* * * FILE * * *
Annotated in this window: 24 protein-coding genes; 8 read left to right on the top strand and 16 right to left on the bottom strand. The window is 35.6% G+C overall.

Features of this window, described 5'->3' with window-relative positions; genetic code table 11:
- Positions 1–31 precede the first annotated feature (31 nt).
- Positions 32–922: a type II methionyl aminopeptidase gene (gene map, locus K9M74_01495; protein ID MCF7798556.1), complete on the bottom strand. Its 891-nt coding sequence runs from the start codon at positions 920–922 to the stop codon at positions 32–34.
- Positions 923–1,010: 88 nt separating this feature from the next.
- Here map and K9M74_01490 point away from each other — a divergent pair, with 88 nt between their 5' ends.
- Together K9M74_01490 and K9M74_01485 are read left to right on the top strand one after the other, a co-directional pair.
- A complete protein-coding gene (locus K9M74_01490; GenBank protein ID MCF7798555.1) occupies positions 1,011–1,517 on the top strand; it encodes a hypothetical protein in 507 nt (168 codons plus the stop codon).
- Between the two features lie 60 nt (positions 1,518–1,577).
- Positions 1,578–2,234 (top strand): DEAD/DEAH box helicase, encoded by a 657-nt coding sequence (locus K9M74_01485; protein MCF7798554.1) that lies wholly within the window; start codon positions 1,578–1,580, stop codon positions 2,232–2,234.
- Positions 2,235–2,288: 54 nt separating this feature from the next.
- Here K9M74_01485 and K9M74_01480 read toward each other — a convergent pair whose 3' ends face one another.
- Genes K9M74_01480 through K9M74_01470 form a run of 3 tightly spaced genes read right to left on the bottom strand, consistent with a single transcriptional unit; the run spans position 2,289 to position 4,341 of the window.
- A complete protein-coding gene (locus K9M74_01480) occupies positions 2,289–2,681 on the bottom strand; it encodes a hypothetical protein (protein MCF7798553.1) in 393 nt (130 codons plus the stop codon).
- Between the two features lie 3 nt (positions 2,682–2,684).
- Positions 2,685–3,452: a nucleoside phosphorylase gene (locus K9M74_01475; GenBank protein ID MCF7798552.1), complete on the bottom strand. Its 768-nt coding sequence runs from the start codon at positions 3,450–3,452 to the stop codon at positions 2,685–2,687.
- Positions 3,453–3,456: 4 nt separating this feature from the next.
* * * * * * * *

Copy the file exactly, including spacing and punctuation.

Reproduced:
Annotated in this window: 24 protein-coding genes; 8 read left to right on the top strand and 16 right to left on the bottom strand. The window is 35.6% G+C overall.

Features of this window, described 5'->3' with window-relative positions; genetic code table 11:
- Positions 1–31 precede the first annotated feature (31 nt).
- Positions 32–922: a type II methionyl aminopeptidase gene (gene map, locus K9M74_01495; protein ID MCF7798556.1), complete on the bottom strand. Its 891-nt coding sequence runs from the start codon at positions 920–922 to the stop codon at positions 32–34.
- Positions 923–1,010: 88 nt separating this feature from the next.
- Here map and K9M74_01490 point away from each other — a divergent pair, with 88 nt between their 5' ends.
- Together K9M74_01490 and K9M74_01485 are read left to right on the top strand one after the other, a co-directional pair.
- A complete protein-coding gene (locus K9M74_01490; GenBank protein ID MCF7798555.1) occupies positions 1,011–1,517 on the top strand; it encodes a hypothetical protein in 507 nt (168 codons plus the stop codon).
- Between the two features lie 60 nt (positions 1,518–1,577).
- Positions 1,578–2,234 (top strand): DEAD/DEAH box helicase, encoded by a 657-nt coding sequence (locus K9M74_01485; protein MCF7798554.1) that lies wholly within the window; start codon positions 1,578–1,580, stop codon positions 2,232–2,234.
- Positions 2,235–2,288: 54 nt separating this feature from the next.
- Here K9M74_01485 and K9M74_01480 read toward each other — a convergent pair whose 3' ends face one another.
- Genes K9M74_01480 through K9M74_01470 form a run of 3 tightly spaced genes read right to left on the bottom strand, consistent with a single transcriptional unit; the run spans position 2,289 to position 4,341 of the window.
- A complete protein-coding gene (locus K9M74_01480) occupies positions 2,289–2,681 on the bottom strand; it encodes a hypothetical protein (protein MCF7798553.1) in 393 nt (130 codons plus the stop codon).
- Between the two features lie 3 nt (positions 2,682–2,684).
- Positions 2,685–3,452: a nucleoside phosphorylase gene (locus K9M74_01475; GenBank protein ID MCF7798552.1), complete on the bottom strand. Its 768-nt coding sequence runs from the start codon at positions 3,450–3,452 to the stop codon at positions 2,685–2,687.
- Positions 3,453–3,456: 4 nt separating this feature from the next.